a comparatively young, irregularly shaped group of stars, often numbering up to several hundred, and held together by mutual gravitation; usually found along the central plane of the Milky Way and other galaxies.
a loose grouping of stars
See open cluster.
A loose, irregular grouping of stars that originated from a single nebula in the arms of a spiral galaxy. Compared to globular clusters, open clusters generally contain younger and fewer (from a hundred to several thousand) stars and are confined to the disk of the galaxy. Because they are young, open clusters are sometimes still surrounded by the leftover gas and dust from which they formed. Visible from Earth with just a pair of binoculars and containing over 3,000 stars, the Pleiades is the best known open cluster. Also called galactic cluster. Compare globular cluster.
- Galactic coordinate system
galactic coordinate system The coordinate system in which a celestial object’s position on the celestial sphere is described in relation to the structure of the Milky Way galaxy. ◇ An object’s galactic longitude is measured along the galactic equator, a great circle on the celestial sphere that follows the band of the Milky Way. The […]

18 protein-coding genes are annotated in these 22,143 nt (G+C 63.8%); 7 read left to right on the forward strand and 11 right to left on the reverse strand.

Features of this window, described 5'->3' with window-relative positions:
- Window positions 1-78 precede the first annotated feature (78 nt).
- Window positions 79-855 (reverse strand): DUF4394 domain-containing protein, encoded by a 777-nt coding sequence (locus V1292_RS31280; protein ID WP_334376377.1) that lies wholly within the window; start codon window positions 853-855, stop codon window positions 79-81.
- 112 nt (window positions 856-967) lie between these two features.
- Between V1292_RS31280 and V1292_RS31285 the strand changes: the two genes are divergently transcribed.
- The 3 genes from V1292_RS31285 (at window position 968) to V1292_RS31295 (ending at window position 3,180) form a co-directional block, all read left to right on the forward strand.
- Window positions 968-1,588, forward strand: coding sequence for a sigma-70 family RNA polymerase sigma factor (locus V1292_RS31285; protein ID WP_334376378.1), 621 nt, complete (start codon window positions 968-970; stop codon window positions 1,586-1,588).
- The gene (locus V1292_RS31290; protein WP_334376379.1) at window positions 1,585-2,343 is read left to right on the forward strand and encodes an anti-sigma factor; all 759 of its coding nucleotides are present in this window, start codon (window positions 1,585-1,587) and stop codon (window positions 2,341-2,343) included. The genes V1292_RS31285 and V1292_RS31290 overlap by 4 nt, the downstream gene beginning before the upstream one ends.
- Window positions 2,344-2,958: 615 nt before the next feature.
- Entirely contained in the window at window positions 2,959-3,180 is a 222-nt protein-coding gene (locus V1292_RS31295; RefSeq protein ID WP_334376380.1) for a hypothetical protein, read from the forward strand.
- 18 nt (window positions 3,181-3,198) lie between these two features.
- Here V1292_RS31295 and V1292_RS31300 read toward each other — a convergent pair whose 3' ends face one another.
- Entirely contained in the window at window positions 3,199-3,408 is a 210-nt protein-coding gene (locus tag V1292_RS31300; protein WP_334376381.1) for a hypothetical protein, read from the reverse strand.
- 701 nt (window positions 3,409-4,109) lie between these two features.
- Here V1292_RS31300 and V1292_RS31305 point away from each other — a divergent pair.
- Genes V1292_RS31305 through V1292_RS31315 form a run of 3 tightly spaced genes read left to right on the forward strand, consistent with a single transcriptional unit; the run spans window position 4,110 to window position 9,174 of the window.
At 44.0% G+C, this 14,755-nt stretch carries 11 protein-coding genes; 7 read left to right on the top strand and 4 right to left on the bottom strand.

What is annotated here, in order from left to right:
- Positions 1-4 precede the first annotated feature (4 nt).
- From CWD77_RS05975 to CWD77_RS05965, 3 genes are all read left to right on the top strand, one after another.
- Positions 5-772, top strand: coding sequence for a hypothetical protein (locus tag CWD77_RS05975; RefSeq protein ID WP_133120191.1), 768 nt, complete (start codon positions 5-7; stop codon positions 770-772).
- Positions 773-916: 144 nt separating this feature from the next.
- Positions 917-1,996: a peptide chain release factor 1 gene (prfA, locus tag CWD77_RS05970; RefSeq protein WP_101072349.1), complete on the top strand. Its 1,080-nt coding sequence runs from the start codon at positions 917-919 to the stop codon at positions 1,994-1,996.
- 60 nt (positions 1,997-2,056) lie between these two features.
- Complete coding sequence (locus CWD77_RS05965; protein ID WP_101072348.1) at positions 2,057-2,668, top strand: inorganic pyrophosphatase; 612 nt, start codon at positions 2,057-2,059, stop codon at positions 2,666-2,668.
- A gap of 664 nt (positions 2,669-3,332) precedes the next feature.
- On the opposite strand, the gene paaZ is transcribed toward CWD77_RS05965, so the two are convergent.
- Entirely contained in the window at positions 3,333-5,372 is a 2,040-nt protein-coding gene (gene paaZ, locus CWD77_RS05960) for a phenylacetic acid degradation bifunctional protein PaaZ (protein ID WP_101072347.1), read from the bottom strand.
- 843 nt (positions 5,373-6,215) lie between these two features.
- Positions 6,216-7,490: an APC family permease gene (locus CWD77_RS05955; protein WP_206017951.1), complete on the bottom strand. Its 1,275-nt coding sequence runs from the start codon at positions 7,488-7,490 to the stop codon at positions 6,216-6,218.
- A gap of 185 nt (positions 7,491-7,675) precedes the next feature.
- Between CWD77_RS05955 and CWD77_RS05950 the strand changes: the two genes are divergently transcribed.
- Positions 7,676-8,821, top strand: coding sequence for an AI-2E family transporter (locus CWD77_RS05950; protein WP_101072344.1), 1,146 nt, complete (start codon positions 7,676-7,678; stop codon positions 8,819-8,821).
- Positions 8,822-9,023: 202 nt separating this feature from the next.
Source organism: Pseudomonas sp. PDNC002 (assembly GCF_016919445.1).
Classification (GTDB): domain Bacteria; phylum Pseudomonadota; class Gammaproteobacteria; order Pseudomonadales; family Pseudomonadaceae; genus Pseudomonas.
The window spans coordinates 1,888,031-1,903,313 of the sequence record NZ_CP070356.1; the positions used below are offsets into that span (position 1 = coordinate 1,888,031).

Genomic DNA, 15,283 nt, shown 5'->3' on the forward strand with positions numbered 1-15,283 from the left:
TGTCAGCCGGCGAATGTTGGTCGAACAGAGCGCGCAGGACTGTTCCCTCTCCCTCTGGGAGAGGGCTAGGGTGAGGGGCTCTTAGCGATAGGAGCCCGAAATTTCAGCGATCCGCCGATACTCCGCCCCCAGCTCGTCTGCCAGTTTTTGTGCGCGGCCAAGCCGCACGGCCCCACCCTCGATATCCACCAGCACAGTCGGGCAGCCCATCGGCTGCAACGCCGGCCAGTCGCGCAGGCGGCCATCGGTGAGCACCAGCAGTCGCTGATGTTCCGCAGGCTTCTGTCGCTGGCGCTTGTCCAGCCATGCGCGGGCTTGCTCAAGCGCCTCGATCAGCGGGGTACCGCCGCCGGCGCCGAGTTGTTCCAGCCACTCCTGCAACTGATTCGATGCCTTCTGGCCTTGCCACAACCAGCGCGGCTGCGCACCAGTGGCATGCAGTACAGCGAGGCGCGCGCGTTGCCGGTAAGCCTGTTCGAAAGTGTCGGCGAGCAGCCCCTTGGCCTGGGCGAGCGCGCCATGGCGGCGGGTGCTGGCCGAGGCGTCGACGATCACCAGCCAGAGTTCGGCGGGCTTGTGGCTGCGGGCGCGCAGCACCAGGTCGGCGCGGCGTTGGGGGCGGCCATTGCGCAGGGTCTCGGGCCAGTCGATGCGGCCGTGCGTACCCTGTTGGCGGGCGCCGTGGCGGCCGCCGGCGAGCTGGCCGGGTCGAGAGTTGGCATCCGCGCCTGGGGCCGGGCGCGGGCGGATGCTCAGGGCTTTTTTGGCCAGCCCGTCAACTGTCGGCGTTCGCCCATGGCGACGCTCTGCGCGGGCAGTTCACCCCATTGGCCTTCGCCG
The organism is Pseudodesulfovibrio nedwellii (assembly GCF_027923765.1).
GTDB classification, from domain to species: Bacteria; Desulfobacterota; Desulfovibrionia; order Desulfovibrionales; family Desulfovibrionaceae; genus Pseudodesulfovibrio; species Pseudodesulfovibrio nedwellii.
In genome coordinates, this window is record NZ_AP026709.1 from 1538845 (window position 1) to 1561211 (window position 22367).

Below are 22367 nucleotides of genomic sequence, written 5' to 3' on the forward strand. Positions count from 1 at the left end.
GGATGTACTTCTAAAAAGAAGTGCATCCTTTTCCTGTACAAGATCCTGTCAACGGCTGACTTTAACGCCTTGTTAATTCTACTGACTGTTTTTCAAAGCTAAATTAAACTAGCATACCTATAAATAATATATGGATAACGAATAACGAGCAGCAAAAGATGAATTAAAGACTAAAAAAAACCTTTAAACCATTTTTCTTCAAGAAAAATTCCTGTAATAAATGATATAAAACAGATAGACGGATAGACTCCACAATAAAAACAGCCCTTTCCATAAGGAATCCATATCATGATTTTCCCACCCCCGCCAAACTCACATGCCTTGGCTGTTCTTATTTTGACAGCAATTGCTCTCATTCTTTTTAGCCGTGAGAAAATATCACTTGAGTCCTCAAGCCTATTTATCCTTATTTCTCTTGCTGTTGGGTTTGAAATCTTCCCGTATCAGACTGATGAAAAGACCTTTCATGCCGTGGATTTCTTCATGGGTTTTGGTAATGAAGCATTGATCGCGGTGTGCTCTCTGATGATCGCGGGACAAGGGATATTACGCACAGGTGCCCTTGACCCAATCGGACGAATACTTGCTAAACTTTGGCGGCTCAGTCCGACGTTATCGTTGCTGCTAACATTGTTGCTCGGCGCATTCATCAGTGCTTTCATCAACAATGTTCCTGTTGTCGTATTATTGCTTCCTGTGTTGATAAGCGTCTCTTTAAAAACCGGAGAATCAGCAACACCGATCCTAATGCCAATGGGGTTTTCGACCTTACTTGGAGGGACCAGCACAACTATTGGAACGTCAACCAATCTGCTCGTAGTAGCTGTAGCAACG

noun, Astronomy. 1. the great circle on the celestial sphere that is equidistant from the galactic poles, being inclined approximately 62° to the celestial equator and lying about one degree north of the center line of the Milky Way. noun 1. the great circle on the celestial sphere containing the galactic plane
- Galactic halo
noun 1. (astronomy) a spheroidal aggregation of globular clusters, individual stars, dust, and gas that surrounds the Galaxy galactic halo A large, spherical region of relatively dust-free space surrounding a spiral galaxy such as the Milky Way. The inner regions of the galactic halo contain globular clusters of very old stars, while the outer regions […]
noun, Astronomy. 1. the angular distance from the galactic equator of a point on the celestial sphere.